Comparing Price-to-Income Ratios to Affordability Across Markets

Last year we published a price to income ratio brief and, given some recent developments in this measure, thought now would be a good time to update that brief , as well as discuss how it compares to a measure of affordability.

To recap, the price-to-income ratio is a useful metric when gauging where current home values stand in relation to their historic norms, and when comparing the affordability of housing across different cities in the United States. The ratio compares the median price of homes to the median level of household income in a given area. Specifically, we used the metro-level Zillow Home Value Index, which is a measure of home values for a given metro, as well as median household income for that metro. Median household income is currently available through 2010. After that year we calculated the median household income by estimating it via Bureau of Labor Statistics wage growth rates. In this research brief we consider 133 metros and the United States as a whole.

Compared to their historical averages, measured from the first quarter of 1985 to the fourth quarter of 1999, 23 metros are below their historical average, while 106 metros and the United States as a whole are above their historical average. Four of the metros are exactly at their historical mean. The United States currently has a price-to-income ratio that is equal to 2.8, which puts it at 11% over its historical average. Eighty-two metros are still more than 10% over their historic average. Six metros have overshot their historical average by more than 10%.

Surprisingly, more metros are currently over their historical average than last year at the time of our last brief. Some of that can be explained by home prices appreciating a bit and some can be explained by sluggish income growth. Both of these factors will increase the price-to-income ratio.

The price-to-income ratio, however, is only looking at the price dimension itself and not the overall affordability which encompasses both price and financing costs. When looking at overall affordability, mortgage rates well below 4% for a 30-year fixed mortgage have created levels of affordability not seen in many decades. To calculate an affordability index, we first calculate the mortgage payment for the median house price in a metropolitan area, by using the metro-level Zillow Home Value Index for a given quarter and the 30-year fixed mortgage rate during that time period from the Freddie Mac Primary Mortgage Market Survey. Then we consider what portion of the monthly median household income goes towards this monthly mortgage payment. In the Miami metro, for example, affordability ranges from 17% to 51%, meaning at its lowest and most affordable point – the current observation 2012 Q1, the mortgage payment for a median house in the Miami metro made up 17% of the monthly median household income. In the second quarter of 2006 – at the height of the housing bubble – a monthly mortgage payment made up just over half of the monthly median household income at 51%, making it the least affordable quarter.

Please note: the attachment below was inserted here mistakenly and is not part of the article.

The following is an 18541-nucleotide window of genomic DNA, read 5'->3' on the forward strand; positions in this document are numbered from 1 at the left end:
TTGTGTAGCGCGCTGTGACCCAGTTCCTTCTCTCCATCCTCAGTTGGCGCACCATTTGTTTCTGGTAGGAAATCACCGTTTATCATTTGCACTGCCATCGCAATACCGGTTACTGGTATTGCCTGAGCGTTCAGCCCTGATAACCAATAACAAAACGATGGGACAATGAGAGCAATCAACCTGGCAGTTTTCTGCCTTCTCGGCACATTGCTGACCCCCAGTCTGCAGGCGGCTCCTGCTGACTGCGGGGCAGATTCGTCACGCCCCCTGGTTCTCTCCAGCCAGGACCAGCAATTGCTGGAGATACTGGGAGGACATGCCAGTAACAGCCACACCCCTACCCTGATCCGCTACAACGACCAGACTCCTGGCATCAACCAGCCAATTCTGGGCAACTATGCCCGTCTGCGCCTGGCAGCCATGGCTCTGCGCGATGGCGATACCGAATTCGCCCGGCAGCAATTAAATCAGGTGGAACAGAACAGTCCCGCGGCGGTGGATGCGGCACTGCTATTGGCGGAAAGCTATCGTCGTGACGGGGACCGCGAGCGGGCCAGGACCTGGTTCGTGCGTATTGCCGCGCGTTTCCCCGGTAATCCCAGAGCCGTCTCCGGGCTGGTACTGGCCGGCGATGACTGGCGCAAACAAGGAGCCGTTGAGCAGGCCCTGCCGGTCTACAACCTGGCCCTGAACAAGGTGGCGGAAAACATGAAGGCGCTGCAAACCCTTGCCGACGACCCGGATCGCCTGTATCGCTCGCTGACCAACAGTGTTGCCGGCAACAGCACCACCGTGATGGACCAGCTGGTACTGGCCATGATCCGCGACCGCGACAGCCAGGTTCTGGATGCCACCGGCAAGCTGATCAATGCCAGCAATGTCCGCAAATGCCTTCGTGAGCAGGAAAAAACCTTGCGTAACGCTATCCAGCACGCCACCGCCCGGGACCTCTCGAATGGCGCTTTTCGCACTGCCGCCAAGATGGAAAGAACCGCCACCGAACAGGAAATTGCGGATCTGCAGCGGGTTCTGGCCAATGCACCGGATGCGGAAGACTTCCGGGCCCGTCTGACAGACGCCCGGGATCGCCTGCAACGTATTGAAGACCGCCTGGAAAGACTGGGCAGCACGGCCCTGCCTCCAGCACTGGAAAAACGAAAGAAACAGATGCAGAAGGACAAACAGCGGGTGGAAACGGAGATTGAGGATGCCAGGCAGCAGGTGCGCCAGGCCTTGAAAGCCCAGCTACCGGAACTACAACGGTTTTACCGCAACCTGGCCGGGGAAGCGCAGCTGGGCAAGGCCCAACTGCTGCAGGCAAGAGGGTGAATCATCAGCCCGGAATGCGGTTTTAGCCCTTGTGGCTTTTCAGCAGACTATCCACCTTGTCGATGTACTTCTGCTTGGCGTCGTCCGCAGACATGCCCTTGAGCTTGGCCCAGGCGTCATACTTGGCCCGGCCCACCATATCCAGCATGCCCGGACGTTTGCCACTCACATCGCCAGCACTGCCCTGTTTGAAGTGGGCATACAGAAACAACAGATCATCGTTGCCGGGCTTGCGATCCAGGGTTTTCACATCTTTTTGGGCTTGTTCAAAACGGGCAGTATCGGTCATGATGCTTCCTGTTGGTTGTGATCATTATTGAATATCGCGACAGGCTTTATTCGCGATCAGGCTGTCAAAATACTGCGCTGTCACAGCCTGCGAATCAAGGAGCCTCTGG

When considering the price-to-income ratio, Las Vegas (-22%) and Detroit (-26%) remain extreme outliers, while on the other end of the price-to-income spectrum, there are many more markets that are still very high compared to their historical averages, such as  Eugene (55%), Boulder (69%), and Honolulu (76%). However, all but two markets (Boulder, CO and Honolulu, HI) are currently more affordable compared to their historical average due to the historically low mortgage rates.

Remember, interpreting price-to-income ratios is part art and part science. The price-to-income ratio is useful in visualizing the historical anomaly of the real estate bubble that occurred in many markets between 2000 and 2006. Generally, for markets which have had some stability in price-to-income ratios, deviations from long-term trends tend to be followed by a return to historical levels. This has clearly occurred in all markets that experienced a pronounced housing bubble. As we’ve seen, this correction can also go too far for a variety of reasons, leaving price-to-income levels below historical norms. In this case, it does suggest that home values in such markets represent a compelling value relative to the amount of income that residents have typically spent on housing. This, in turn, might suggest that demand for housing in these markets will increase as buyers take advantage of this value proposition, thus producing a stabilization in home values near-term and, longer term, the potential for price appreciation.

Conversely, markets in which the price-to-income level is still substantially above historical levels may see further declines in home values before stabilizing. Or, instead of home values falling in order to reach equilibrium with income levels, home values in these markets may stabilize sooner but stay flat for a longer period of time until future income growth brings the price-to-income ratio back into alignment with historical levels.